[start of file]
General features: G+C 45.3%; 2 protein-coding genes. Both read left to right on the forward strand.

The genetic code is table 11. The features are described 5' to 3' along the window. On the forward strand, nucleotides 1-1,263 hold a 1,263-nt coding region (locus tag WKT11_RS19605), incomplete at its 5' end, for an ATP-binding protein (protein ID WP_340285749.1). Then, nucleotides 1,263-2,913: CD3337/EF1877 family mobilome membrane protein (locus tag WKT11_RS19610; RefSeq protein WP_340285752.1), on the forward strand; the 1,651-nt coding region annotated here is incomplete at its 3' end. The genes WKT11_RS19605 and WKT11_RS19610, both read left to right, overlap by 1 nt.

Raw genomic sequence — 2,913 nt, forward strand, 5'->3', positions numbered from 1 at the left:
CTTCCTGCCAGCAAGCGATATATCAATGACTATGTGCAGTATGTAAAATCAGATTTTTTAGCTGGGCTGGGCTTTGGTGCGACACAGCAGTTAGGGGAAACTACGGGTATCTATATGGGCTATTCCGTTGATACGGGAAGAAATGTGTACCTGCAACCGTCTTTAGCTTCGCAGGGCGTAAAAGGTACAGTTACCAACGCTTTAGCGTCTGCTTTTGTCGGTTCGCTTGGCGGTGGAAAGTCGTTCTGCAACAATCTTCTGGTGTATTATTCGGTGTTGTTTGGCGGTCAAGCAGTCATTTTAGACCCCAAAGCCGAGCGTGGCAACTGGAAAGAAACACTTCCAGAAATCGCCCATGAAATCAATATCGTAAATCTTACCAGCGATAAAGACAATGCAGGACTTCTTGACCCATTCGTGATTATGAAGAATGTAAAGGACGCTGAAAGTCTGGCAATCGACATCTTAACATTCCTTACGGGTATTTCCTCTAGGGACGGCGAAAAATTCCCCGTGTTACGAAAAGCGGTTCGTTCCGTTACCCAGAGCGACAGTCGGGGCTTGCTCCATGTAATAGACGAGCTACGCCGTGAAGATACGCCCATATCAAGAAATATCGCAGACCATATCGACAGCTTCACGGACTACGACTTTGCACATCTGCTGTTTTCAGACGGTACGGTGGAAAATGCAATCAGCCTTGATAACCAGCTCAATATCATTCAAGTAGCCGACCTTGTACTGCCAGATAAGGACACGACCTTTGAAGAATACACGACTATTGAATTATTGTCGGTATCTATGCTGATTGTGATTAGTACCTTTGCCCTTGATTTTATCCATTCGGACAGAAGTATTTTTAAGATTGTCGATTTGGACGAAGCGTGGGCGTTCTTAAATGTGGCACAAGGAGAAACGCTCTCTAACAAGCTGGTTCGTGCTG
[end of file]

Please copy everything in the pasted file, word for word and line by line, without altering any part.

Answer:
General features: G+C 45.3%; 2 protein-coding genes. Both read left to right on the forward strand.

The genetic code is table 11. The features are described 5' to 3' along the window. On the forward strand, nucleotides 1-1,263 hold a 1,263-nt coding region (locus tag WKT11_RS19605), incomplete at its 5' end, for an ATP-binding protein (protein ID WP_340285749.1). Then, nucleotides 1,263-2,913: CD3337/EF1877 family mobilome membrane protein (locus tag WKT11_RS19610; RefSeq protein WP_340285752.1), on the forward strand; the 1,651-nt coding region annotated here is incomplete at its 3' end. The genes WKT11_RS19605 and WKT11_RS19610, both read left to right, overlap by 1 nt.

Raw genomic sequence — 2,913 nt, forward strand, 5'->3', positions numbered from 1 at the left:
CTTCCTGCCAGCAAGCGATATATCAATGACTATGTGCAGTATGTAAAATCAGATTTTTTAGCTGGGCTGGGCTTTGGTGCGACACAGCAGTTAGGGGAAACTACGGGTATCTATATGGGCTATTCCGTTGATACGGGAAGAAATGTGTACCTGCAACCGTCTTTAGCTTCGCAGGGCGTAAAAGGTACAGTTACCAACGCTTTAGCGTCTGCTTTTGTCGGTTCGCTTGGCGGTGGAAAGTCGTTCTGCAACAATCTTCTGGTGTATTATTCGGTGTTGTTTGGCGGTCAAGCAGTCATTTTAGACCCCAAAGCCGAGCGTGGCAACTGGAAAGAAACACTTCCAGAAATCGCCCATGAAATCAATATCGTAAATCTTACCAGCGATAAAGACAATGCAGGACTTCTTGACCCATTCGTGATTATGAAGAATGTAAAGGACGCTGAAAGTCTGGCAATCGACATCTTAACATTCCTTACGGGTATTTCCTCTAGGGACGGCGAAAAATTCCCCGTGTTACGAAAAGCGGTTCGTTCCGTTACCCAGAGCGACAGTCGGGGCTTGCTCCATGTAATAGACGAGCTACGCCGTGAAGATACGCCCATATCAAGAAATATCGCAGACCATATCGACAGCTTCACGGACTACGACTTTGCACATCTGCTGTTTTCAGACGGTACGGTGGAAAATGCAATCAGCCTTGATAACCAGCTCAATATCATTCAAGTAGCCGACCTTGTACTGCCAGATAAGGACACGACCTTTGAAGAATACACGACTATTGAATTATTGTCGGTATCTATGCTGATTGTGATTAGTACCTTTGCCCTTGATTTTATCCATTCGGACAGAAGTATTTTTAAGATTGTCGATTTGGACGAAGCGTGGGCGTTCTTAAATGTGGCACAAGGAGAAACGCTCTCTAACAAGCTGGTTCGTGCTG